Cyprus DescriptionDateline: Monday, March 18, 2013.
Cyprus President Nicos Anastasiades announced today that he is battling against eurozone demands that all Cyprus bank customers pay a one-time levy in return for a bailout. Mr Anastasiades said he shared people's unhappiness with the terms, whereby ALL BANK CUSTOMERS would pay a levy of 6.75% or 10% on their bank deposits. The EU and IMF have demanded the levy in return for a 10bn-euro ($13bn; £8.6bn) bank bailout. Mr Anastasiades said it was the worst crisis since Turkey invaded in 1974. The worst crisis is that politicians are in charge!
Cyprus, a onetime Greek colony and the site of many military incursions over the centuries, is still today, an island in conflict between two opposing factions.
It all began some 12,000 years ago, as archeologists have confirmed hunter-gatherer activity on the island, with some settled villages around 8200 BC.
The island was part of the Hittite empire, a late Bronze Age force from Turkey, until the arrival of Greek traders who started visiting Cyprus around 1400 BC.
If you're familiar with Greek mythology, you'll know that Cyprus played a very important role as it was the legendary birthplace of Aphrodite and Adonis, and home to King Cinyras and Pygmalion.
Until it became a part of the Byzantine Empire near 400 AD, Cyprus was part of the Assyria Empire, ruled briefly by Egypt, controlled by the Persians, then annexed by the Romans in 58 BC.
As for Byzantine (or the Eastern Roman Empire) rule, it was an era of debilitating raids and wars that continued for hundreds of years. Many thousands were killed and many cities were destroyed, never to be rebuilt.
Adding to the on-going intrigue of this much-coveted island, Richard I of England captured it during the Third Crusade (circa 1191) and used it as a supply base. He later sold it to the Knights Templar.
At the end of 12th century the King of Cyprus asked the Pope in Rome to establish the Catholic church in Cyprus in order to facilitate the conversion of the population who belonged to the Greek Orthodox Church.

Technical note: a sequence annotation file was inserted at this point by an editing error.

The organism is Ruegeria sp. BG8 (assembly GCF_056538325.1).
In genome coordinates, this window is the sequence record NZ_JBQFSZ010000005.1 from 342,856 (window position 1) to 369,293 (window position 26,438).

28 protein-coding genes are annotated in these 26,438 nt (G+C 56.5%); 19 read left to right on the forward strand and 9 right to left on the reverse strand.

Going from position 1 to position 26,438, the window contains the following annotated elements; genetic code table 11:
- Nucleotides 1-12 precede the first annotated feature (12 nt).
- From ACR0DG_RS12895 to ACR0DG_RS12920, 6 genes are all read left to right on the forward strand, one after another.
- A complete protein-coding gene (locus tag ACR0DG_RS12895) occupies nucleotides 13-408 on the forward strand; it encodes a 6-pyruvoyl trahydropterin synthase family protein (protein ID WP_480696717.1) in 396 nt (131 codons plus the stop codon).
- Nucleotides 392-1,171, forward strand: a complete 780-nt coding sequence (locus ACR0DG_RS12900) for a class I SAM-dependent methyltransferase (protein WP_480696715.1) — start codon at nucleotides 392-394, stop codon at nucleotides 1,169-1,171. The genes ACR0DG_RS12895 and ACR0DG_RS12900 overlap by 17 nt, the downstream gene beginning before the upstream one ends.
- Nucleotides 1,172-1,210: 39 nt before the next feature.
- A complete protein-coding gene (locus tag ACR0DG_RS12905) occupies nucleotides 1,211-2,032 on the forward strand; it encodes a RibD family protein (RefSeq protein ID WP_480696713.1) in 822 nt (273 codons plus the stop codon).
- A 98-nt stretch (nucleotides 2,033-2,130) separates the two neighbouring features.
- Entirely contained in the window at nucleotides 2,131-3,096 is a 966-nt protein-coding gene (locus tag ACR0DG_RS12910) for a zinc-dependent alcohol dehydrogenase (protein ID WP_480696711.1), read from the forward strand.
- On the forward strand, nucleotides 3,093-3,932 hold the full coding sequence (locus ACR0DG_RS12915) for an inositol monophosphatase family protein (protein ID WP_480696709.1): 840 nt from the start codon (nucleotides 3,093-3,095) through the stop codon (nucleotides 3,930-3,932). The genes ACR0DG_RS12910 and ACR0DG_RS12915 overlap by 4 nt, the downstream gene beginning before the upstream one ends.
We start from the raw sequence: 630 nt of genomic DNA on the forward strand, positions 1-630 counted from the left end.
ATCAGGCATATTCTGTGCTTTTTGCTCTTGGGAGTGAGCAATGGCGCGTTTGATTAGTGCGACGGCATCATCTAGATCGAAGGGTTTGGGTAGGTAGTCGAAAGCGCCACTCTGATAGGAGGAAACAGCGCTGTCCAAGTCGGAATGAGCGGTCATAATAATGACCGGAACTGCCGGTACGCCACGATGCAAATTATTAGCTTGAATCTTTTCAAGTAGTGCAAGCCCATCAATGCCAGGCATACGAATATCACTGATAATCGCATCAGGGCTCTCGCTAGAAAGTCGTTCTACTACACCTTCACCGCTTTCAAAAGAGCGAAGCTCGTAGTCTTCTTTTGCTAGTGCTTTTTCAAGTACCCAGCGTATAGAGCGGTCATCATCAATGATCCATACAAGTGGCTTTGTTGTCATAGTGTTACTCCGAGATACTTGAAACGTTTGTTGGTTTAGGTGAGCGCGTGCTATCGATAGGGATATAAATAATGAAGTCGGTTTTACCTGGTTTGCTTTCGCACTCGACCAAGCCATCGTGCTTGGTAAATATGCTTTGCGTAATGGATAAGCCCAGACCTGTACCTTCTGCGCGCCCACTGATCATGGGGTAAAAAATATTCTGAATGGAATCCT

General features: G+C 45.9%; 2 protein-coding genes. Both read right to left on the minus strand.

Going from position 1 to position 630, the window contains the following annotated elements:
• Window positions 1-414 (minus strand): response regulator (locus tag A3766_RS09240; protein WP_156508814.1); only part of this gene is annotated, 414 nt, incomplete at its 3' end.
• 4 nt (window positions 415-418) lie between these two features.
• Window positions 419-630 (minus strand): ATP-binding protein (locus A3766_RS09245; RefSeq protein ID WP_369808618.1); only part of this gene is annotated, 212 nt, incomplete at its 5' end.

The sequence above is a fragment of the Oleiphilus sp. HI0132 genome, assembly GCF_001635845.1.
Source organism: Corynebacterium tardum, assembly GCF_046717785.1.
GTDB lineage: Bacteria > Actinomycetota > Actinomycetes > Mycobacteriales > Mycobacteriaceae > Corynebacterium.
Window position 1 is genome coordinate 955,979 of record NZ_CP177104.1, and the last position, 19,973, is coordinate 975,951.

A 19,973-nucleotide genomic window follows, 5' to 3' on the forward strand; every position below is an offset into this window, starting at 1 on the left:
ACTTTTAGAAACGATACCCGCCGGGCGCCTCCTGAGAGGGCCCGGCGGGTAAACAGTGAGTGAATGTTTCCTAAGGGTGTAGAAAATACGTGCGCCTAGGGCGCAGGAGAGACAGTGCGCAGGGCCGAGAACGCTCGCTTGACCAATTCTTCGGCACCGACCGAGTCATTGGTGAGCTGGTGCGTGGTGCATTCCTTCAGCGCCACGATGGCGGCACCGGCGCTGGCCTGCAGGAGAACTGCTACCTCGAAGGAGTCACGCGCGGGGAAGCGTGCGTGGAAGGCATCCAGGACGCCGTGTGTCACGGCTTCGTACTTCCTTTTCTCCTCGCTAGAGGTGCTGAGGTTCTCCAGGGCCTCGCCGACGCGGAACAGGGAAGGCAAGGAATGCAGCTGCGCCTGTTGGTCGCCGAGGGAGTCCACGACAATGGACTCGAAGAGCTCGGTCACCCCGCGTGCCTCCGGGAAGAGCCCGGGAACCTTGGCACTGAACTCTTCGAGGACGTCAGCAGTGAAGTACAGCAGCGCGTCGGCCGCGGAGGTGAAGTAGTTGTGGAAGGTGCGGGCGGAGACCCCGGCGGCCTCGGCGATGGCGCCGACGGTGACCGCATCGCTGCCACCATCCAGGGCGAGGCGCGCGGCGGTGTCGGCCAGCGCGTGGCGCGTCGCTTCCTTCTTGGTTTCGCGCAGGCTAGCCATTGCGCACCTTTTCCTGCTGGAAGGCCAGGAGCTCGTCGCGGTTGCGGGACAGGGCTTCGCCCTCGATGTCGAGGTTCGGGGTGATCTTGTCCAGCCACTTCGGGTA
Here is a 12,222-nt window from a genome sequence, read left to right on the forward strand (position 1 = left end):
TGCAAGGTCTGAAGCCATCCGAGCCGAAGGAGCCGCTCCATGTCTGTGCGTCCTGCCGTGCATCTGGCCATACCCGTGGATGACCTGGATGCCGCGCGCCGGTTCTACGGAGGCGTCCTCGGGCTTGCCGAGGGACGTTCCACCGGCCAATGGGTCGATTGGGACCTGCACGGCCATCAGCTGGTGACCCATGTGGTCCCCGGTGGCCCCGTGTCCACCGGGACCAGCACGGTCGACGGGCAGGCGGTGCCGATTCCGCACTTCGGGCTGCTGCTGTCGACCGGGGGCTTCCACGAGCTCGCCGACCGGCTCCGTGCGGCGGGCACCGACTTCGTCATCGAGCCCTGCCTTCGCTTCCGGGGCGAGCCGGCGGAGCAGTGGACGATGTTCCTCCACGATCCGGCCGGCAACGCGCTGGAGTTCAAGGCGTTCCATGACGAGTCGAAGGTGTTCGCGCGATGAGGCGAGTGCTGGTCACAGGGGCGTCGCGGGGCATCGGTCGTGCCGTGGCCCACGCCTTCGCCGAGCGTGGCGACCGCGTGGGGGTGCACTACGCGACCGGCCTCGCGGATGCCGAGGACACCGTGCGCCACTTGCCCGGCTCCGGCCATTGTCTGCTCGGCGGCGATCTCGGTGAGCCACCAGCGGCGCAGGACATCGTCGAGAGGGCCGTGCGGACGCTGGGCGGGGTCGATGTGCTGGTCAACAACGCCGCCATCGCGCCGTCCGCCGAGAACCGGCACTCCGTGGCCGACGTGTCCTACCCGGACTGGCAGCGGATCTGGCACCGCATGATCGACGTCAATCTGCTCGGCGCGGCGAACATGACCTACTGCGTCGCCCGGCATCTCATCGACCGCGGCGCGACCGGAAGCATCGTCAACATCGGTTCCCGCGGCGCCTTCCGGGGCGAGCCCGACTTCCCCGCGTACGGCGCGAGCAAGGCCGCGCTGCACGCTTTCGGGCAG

And then the powerful Venetians paid a lengthy visit, they snatched control of the island and formally annexed Cyprus into their growing empire in 1489.
The Venetians fortified many cities and used Famagusta and Nicosia as important commercial hubs. During that time their main adversary - the Ottoman Empire - frequently attacked the island trying to seize control.
It was during the Venetian era that two distinct societies emerged; one consisted mostly of Italian merchants and their families, while the other segment was comprised of Greek Cypriots - the majority of island population.
At the height of its power the Ottoman Empire (Turks) controlled territory in southeastern Europe, southwestern Asia, and North Africa, and in 1570 (with an overwhelming force) brought Cyprus under its control.
It was a brutal transition as in Nicosia alone, tens of thousands of locals were executed and all public buildings (and churches) were looted. The Catholic Church was eliminated but the Greek Orthodox Church was allowed to continue.
Turks began to arrive in great numbers and settled on the island. This migration caused two separate communities to form, one of mostly Greek Cypriots, and the other comprised of Turkish Muslims.
By the middle of the 19th century the population was near 150,000, and of those, some 100,000 were Greek Cypriots. Unhappy with the repressive Turkish rule and the on-going poverty, a strong feeling of nationalism surfaced within the Greek population.
In 1878, the Turkish Sultan ceded Cyprus to the British in exchange for guarantees that Britain would use the island as a base, and protect the Ottoman Empire from the Russians; they agreed.
The island consequently served Britain as a key military base along its crucial main route to India, which was Britain's most important colony of that time.
In 1914, when Turkey entered World War I on the side of Germany, Britain offered Cyprus to Constantine I of Greece on condition that Greece join the war on the side of the British; Constantine declined.
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Monastery of Kykkos, Cyprus
This page was last modified on September 29, 2015.